People have been living in Binissalem area, in the shadow of the Tramuntana Mountains, is now since the Talayotic era as the settlements at Can Cabrit, Can Macià and Claper del Moros illustrate. The soil and climate make the upper slope perfect for growing olives trees while the lower areas are perfect for vines. The Romans introduced grape growing to Mallorca after they took control of the island in 123 B.C and Binissalem wines were soon being exported across the Empire. The village has been associated with wine production for hundreds of years
Although the vineyards were neglected after the Romans left, the arrival of the Moors in the 10th Century rejuvenated vine-growing and area's fortunes. They dug wells and channels to tap the streams flowing down from the mountains and built huge new terraces to make the most of the land. Many of them are still being used. Although Islam banned the drinking of alcohol, grapes and raisons were part of the Moorish diet. Even the village name stems from the Arabic words for Sálim's Children (Banu Ssálim) or Sons' of Peace (Banu Ssálum).
After the conquest in 1229, the Catalans continued working on the vineyards but it is believed that the medieval Mallorcan wines did not have a good reputation and most of it was consumed on the island. Although only a small amount was exported to the mainland some barrels made their way to the courts of Aragon and Castile. Even today many wine stores are known as the Can Vinagre , or the vinegar house.
The village was founded by Jaime II in 1300 as one of the many markets across the island and plots of land were sold to encourage people to settle in the area. The first houses and shops were built around Quartera Square where the church now stands but over the years the village spread south as far as the main road between Palma and Inca.
By the start of the 15th Century wine production was reaching a new zenith but there were problems and slaves were given 50 lashes if they were caught stealing grapes.
Immigrants were tempted from the mainland to the island with offers of cash, livestock and land but many had little idea about agriculture. They let their livestock roam freely, causing damage to the vineyards, and in 1419 a law was passed banning livestock vineyards.
In the 1870s Century Binissalem's reputation for producing wine spread across Europe. The vine pest has devastated European vineyards and Mallorca's isolated position meant that it was immune for around 15 years. Prices rocketed and bottles were sold before the crops had been harvested; however, the deadly pest reached Mallorca in 1890 and the village's vineyards were devastated almost overnight. Read the Wine Route webpage to find out more about Mallorca's wine industry, both past and present.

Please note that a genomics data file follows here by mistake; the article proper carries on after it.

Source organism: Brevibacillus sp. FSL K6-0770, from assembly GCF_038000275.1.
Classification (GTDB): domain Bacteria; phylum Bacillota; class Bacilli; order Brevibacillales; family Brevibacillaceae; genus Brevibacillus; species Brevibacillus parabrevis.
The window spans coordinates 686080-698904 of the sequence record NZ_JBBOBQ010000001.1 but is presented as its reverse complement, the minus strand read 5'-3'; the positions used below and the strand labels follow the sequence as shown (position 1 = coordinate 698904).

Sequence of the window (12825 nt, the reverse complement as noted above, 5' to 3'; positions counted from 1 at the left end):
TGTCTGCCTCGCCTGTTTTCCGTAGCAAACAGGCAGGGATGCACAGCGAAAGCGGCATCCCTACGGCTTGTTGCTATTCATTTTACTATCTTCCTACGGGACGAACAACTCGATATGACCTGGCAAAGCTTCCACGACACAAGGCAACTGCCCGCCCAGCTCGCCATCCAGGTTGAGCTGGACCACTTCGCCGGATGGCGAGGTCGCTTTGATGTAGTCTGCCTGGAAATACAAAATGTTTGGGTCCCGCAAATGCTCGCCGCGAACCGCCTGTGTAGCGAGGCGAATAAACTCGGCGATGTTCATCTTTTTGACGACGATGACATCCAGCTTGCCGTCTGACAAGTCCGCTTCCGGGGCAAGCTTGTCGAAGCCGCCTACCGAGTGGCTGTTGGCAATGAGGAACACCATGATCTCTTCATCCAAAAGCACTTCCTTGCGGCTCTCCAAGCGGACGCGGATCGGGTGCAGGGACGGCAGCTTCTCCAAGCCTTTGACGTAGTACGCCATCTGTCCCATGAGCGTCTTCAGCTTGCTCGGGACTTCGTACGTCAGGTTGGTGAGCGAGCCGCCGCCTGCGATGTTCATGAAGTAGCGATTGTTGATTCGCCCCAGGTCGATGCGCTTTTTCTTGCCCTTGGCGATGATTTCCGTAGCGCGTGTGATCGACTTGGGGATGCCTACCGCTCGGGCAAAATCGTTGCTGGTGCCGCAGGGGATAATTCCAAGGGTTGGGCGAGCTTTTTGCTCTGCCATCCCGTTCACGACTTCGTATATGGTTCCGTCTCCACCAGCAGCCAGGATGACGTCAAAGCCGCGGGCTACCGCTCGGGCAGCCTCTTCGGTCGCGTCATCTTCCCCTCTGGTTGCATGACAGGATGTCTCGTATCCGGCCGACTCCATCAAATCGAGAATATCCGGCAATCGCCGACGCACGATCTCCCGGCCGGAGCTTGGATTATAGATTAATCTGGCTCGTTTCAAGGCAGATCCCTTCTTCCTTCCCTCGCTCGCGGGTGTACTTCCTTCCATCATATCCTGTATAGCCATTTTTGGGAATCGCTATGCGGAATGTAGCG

Binissalem grew fast in the 18th and 19th Centuries and the focal point of the village is the Church of Nostra Senora de Robines. Work started on the original building immediately after the Conquest and it was dedicated to the Assumption, or the end of the Virgin Mary's life and ascent into Heaven. The church we see today was built in the 18th Century while the tall spire, (an unusual sight in Mallorca) was added at the beginning of the 20th Century. There are also statues celebrating the area's two main industries, the vineyards and the quarries, in front of the church. The village's second Church and Convent of Incarnation are tucked away off Carrer del Reg, south of Quartera Square.
Quartera Square was originally the village cemetery and it was depressing site. At the beginning of the 19th Century a new law banned further burials in churchyards and Binissalem took the opportunity to move the bodies to the new cemetery on the outskirts. The square took several years to complete, but the townspeople had created a new focal point which could be used as a large open area for fiestas. Joan Amengual was the main instigator and his family house overlooks the square. Binissalem is an interesting place at harvest time when the fields and farmyards are full of activity. Every September the town holds La Festa des Vernar, the annual wine festival with parades, live music, wine tasting, grape-crushing The Binissalem giants and the messy grape battle are the highlights of the two day event.
During the boom years vineyard owners built new houses with their riches. The huge Can Gilabert is on Carrer de Portella, south of Quartera Square, while Can Tiró de ses Bolles is to the east. The rectory across the road from the church's ornate door and the town hall just down the street are two more outstanding 19th Century buildings. If you make a short walk around the streets surrounding the church you will discover a diverse selection of 19th Century Baroque houses.
Two writers lived in the village, Llorenç Villalonga and Llorenç Moyà. You can visit Villalonga's house on Carrer de Bonaire (Tuesday to Saturday mornings and Tuesday and Thursday afternoons).
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